This sentiment stopped me mid-scroll. It sums up a mentality I had growing up and reminds me of the perspective pivot that I (and perhaps we all) so badly need now, particularly when applied to the context of women and motherhood. It rings true in the example of my own mother and many I know. And in the kind of mother I task myself to be one day.
I wholeheartedly believed (and propagated) the feminist undercurrent of the past that said working moms were more heroic and more valuable than stay-at-home moms because they never submitted to gendered limitations, battling inertia and complacency to get what was rightfully theirs. They were in the trenches of a male-led workforce, on the front lines of a movement. They were moving forward themselves! They were crusaders of gender equality! I held on to this notion with an unrelenting grip throughout my teens and early 20s, etched more deeply in me perhaps because I came from Indian parents and a conservative community upbringing, juxtaposed against a progressive American world. One foot in either place, it felt crucial that I pick a side.
At the time, being a stay-at-home mom was typical of the Indian women I knew; it felt exasperatingly but expectedly primitive. I didn’t understand the choice, and I judged. If she wasn’t a go-getter, if she was content without employment, without enlisted projects, without contributing skills to society, her value was lost on me. She was stagnant, “staying” at-home, not moving. Spending days not achieving felt wasteful; her talent felt nervously close to slipping away. I couldn’t see past all the visions of strong women I had conceived to recognize any other manifestation of strength; I was blind to any other definition of “working.” So, I condescended the notion of staying-at-home and dismissed the women who chose to.
Today, I regret that dismissal and those assumptions.
Today, I understand feminism. I think! It is about choice, choice free of judgment or penalty. In this inclusive brand of feminism, membership is extended to women of diverse heroism – now inviting in many more of the women I grew up with and have met since. I am learning that women come as givers or getters, or both – just as men do. That choosing to give your time and your talents to your family, free of charge, makes you a defender of gender equality just as much as anyone else. And that fostering positivity, inspiring creativity, and making better humans beings are as vital contributions to society as any other.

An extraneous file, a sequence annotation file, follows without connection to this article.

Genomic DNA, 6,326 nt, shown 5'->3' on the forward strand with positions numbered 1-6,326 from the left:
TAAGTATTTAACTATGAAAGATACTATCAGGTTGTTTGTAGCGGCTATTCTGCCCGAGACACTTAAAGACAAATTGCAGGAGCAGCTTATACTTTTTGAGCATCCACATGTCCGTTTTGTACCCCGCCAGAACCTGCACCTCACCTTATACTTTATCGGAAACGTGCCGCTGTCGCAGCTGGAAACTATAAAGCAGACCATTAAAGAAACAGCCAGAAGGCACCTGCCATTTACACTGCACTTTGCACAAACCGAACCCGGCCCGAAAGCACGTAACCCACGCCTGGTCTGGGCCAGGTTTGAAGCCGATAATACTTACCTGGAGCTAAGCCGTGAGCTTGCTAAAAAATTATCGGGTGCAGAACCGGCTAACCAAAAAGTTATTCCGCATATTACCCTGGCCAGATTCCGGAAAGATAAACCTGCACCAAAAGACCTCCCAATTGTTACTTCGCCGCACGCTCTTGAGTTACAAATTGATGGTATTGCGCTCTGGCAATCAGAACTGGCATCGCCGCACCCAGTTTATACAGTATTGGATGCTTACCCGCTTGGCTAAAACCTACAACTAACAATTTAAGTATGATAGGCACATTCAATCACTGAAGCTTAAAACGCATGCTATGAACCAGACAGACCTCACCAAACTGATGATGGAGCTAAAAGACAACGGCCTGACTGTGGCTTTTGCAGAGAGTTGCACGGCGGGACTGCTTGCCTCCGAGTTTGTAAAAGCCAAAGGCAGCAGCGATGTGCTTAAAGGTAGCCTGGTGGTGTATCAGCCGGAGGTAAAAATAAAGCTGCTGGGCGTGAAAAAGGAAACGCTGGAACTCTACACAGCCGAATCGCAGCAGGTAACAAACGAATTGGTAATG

The stay-at-home mom who shares so much of herself – her intelligence, her optimism, her presence of mind, her innovation, her resilience, her leadership, her creativity (all traits that companies covet and promote in their employees) – with her loved ones instead of her clients, decided at some juncture that giving was a worthy path. I think it is with this belief, armed with this mission, that my mother gave all of herself to all of her own. Putting everything in my upbringing set me up for success in a way she had always intended; I see now it was a purposeful choice, not a serendipitous turn of events. She selected this path for herself out of all her options, and thus gave me mine. Still, her choice wasn’t valued by the world or even by women like me, who were direct beneficiaries of it. Go-getters earn accolades and validation from our society – working towards the next promotion and award as a marker of their success. But our go-givers with as much ambition and as many proof points of success, see their choices as a silent sacrifice. Go-givers are praised for “never needing thanks,” which is an outright injustice and a shame.
I regret that it took me so long to see this disparity, but even more that I perpetuated the disparity for so long.
We need more go-givers in this world! Especially in a sociopolitical climate like this one. But for that we need to start to value the ones we already have, those that chose to give where it all begins – our stay-at-home moms. Because how successful, how valuable, how powerful is she who gives herself to the growth of others! And how important that we celebrate her choice to do so.
Find other vocal change-makers of this cause, here: The Pregnancy Pause